With so many probes heading for Mars and other planets, the question of whether they could bring back new diseases has become important. SARS, Mad Cow Disease and HIV are only three of the diseases that have crossed the species barrier, so infectious pathogens from Martian rock samples probably could too.

Leslie Mullen writes in Astrobiology Magazine that the International Committee Against Martian Sample Return is worried about this. Not all pathogens cross the species barrier?our dogs and cats get diseases that don’t affect us. Chicken and sheep farmers are untouched by diseases that wipe out their flocks and herds. A Martian microbe could enter the human body, but be harmless because it’s incompatible with human physiology.
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A Russian cosmonaut and an American woman are planning a long distance marriage on August 10th, because they can’t find time to get married on the ground. Yekaterina Dmitriev, who lives in Richmond, Texas, plans to marry Russian Air Force Colonel Yuri Malenchenko next month when he’s in the International Space Station. “This shows you that long-distance relationships do work,” Dmitriev says.

Diane Wilson, County Clerk for Fort Bend, says, “We marry a lot of people when one partner is absent either because they are in the military or are incarcerated.”

The couple will recite their vows by phone link, and their attorney Harry Noe will step in for Malenchenko if their connection breaks down.

Maybe they’ll have some very special bridesmaids.
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People like to send mail that’s postmarked “Christmas,” or some other exotically-named town. Now you can send someone a letter from the International Space Station?if you can afford the $20,000 “stamp.” Now that the Russians are no longer taking tourists to the ISS, they’re thinking up new ways to make money to support their space program. For former communists, they certainly believe in capitalism when it comes to outer space.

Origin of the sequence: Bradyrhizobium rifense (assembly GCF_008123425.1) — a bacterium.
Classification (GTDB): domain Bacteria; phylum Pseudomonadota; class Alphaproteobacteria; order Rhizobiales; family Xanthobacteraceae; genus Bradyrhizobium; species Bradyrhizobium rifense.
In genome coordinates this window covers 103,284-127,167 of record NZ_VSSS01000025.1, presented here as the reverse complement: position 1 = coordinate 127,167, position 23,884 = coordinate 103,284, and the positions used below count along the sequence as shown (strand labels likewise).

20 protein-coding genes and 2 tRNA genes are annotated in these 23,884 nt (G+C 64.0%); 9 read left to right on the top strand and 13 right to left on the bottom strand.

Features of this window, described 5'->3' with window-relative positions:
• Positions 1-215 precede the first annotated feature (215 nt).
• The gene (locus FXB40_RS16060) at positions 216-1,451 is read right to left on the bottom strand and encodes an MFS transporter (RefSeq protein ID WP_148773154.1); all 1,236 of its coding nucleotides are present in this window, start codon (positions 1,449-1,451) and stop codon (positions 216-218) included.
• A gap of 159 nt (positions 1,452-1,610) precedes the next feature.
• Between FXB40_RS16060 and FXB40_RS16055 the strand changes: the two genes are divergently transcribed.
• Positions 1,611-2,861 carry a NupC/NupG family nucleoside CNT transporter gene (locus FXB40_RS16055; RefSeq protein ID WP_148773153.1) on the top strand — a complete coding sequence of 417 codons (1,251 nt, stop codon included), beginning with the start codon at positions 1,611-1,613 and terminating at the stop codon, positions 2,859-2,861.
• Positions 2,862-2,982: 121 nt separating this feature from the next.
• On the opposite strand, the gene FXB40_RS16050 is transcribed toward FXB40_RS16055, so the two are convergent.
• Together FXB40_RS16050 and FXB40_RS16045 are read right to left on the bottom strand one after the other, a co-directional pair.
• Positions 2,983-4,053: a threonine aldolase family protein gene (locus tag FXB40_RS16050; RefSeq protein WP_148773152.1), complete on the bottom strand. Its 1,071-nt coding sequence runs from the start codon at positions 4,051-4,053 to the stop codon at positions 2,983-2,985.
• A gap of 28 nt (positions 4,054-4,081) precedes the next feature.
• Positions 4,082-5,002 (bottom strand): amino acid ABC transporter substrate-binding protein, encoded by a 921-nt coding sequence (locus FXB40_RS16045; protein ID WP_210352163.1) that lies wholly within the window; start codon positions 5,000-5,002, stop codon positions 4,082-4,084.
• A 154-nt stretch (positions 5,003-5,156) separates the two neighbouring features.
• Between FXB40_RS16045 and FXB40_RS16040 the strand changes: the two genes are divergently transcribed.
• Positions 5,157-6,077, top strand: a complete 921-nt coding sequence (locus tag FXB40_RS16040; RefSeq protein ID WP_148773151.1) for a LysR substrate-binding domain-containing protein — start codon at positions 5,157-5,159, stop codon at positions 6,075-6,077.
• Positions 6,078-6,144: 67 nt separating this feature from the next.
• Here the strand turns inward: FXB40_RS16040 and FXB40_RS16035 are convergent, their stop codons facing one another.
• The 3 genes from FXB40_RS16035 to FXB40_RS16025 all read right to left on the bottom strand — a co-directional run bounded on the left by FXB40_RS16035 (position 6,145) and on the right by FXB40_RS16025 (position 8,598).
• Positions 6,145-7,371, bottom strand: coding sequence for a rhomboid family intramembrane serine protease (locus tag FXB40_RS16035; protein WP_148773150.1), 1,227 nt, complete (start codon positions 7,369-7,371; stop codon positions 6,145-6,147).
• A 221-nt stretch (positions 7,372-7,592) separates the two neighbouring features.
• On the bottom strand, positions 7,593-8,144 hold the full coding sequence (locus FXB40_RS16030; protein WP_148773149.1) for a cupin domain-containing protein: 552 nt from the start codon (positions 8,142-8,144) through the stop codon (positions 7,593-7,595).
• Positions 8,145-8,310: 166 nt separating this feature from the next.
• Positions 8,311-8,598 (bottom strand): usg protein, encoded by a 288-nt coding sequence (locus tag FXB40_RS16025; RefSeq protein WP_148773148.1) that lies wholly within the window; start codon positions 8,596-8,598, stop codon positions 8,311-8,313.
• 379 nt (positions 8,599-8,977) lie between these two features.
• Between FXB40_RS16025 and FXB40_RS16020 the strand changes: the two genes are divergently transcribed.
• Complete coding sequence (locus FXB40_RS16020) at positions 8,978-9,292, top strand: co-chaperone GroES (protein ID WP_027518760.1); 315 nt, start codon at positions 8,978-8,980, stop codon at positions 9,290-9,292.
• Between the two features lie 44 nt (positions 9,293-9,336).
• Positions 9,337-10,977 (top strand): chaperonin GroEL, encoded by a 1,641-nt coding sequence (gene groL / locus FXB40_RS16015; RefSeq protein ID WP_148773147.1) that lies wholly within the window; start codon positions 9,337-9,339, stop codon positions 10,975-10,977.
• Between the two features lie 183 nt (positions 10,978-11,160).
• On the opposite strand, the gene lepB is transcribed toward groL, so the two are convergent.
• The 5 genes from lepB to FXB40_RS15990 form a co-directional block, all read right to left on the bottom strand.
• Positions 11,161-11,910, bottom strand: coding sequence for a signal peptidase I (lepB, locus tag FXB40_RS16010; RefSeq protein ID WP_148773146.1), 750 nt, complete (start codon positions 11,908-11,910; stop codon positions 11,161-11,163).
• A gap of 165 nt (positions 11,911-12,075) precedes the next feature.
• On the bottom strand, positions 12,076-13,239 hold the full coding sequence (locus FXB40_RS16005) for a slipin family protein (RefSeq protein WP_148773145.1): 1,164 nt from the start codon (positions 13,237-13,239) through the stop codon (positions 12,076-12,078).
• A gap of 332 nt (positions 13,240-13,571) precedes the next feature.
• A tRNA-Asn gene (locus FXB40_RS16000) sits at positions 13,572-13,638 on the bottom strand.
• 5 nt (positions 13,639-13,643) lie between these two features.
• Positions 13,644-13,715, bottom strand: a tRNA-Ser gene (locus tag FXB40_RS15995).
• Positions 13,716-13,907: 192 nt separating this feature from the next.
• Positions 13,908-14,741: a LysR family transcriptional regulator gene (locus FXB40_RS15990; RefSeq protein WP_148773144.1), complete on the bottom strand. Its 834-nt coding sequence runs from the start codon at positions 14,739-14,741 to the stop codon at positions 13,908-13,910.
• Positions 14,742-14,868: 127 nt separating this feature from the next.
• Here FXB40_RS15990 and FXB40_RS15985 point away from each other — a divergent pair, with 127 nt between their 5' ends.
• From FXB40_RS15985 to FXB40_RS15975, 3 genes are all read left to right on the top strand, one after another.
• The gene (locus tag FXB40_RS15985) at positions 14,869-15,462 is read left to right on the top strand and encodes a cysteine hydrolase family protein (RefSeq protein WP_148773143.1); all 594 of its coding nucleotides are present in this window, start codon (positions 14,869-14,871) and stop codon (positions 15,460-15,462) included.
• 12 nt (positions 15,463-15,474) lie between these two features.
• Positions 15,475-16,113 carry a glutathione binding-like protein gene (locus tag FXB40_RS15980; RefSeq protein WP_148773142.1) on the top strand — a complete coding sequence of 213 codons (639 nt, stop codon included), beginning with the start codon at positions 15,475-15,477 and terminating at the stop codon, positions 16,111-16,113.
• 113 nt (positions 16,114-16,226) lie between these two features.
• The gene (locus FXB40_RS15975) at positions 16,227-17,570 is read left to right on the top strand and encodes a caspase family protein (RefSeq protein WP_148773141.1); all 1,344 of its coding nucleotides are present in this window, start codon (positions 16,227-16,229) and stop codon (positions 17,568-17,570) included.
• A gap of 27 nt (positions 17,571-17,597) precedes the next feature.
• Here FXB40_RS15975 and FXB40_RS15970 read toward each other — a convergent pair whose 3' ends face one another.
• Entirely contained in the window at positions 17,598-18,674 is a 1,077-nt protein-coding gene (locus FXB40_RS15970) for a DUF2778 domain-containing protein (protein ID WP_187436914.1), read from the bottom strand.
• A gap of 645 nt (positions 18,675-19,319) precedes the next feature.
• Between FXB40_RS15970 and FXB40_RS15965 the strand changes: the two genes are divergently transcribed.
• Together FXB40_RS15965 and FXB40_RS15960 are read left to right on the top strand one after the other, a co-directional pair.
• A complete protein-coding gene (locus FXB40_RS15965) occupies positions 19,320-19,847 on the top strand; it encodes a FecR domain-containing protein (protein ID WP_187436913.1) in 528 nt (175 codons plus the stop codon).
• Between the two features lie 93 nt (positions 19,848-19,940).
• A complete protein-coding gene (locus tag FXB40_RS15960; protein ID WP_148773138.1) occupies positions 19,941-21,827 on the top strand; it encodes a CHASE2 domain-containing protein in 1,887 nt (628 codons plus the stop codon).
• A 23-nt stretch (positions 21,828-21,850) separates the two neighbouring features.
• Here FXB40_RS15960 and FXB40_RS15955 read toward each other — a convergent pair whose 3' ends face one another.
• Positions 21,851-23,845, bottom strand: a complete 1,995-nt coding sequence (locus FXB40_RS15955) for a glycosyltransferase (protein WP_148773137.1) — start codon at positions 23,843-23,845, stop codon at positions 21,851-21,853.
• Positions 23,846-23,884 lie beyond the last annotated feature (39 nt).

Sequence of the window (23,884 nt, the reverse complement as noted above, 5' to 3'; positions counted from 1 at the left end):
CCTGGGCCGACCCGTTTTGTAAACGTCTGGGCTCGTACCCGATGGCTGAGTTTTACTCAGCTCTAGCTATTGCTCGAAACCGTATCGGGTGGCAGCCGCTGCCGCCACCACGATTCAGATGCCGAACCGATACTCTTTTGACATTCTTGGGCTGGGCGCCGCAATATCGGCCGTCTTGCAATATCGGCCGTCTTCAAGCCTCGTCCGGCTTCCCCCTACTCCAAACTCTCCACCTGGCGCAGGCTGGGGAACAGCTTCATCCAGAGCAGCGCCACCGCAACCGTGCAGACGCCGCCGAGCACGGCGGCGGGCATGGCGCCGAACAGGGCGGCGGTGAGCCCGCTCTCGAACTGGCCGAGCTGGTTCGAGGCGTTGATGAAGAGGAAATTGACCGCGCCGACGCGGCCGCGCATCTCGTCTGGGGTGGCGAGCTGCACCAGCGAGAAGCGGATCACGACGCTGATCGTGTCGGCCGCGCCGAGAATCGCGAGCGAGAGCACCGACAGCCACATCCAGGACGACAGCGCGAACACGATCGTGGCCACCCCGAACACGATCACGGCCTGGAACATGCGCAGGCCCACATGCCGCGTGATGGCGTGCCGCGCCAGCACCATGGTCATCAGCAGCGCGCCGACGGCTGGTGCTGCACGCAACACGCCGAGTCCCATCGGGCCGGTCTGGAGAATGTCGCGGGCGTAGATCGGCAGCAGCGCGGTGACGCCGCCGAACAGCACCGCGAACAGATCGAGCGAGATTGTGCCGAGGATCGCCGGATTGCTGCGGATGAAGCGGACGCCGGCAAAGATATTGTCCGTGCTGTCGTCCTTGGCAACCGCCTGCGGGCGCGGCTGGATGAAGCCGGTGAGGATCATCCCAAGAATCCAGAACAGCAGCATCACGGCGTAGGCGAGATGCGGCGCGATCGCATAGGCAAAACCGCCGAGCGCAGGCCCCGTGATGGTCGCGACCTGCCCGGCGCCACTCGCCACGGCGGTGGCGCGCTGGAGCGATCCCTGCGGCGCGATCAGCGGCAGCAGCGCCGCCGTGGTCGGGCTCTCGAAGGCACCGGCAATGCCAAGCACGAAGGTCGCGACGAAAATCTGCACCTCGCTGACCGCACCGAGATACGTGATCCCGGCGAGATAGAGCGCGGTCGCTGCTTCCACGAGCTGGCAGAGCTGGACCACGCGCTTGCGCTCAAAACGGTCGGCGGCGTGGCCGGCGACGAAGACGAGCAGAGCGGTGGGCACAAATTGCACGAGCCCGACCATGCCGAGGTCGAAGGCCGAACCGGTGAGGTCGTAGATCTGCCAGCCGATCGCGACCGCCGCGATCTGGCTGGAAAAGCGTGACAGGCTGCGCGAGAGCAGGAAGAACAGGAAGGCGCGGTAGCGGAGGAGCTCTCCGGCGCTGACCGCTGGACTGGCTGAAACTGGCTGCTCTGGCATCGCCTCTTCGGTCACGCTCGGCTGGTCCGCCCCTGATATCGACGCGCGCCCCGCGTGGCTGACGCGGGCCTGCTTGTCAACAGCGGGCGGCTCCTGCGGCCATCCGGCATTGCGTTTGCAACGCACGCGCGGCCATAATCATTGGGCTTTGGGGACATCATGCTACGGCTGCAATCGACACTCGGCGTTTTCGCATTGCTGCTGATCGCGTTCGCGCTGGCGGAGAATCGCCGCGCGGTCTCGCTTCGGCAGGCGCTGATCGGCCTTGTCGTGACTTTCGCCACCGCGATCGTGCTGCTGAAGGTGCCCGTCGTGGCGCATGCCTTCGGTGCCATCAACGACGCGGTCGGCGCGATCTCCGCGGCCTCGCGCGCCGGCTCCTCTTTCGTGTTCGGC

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Astronomers once wanted to know what the surface of the moon and Mars looked like. Now we’ve been to the moon and sent robots to Mars, so they have new and more complex problems to ponder, such as:

Are we Martians? Scientists now agree that life could survive the trip on an asteroid to Earth from Mars, and what look like microbes have been found on a meteorite. A rock from Mars hits the Earth about once a month, on average, so there was plenty of opportunity for life to have been seeded here. If we find life on Mars, and compare it to the most basic life forms here, it will help to answer the question. More questions below…
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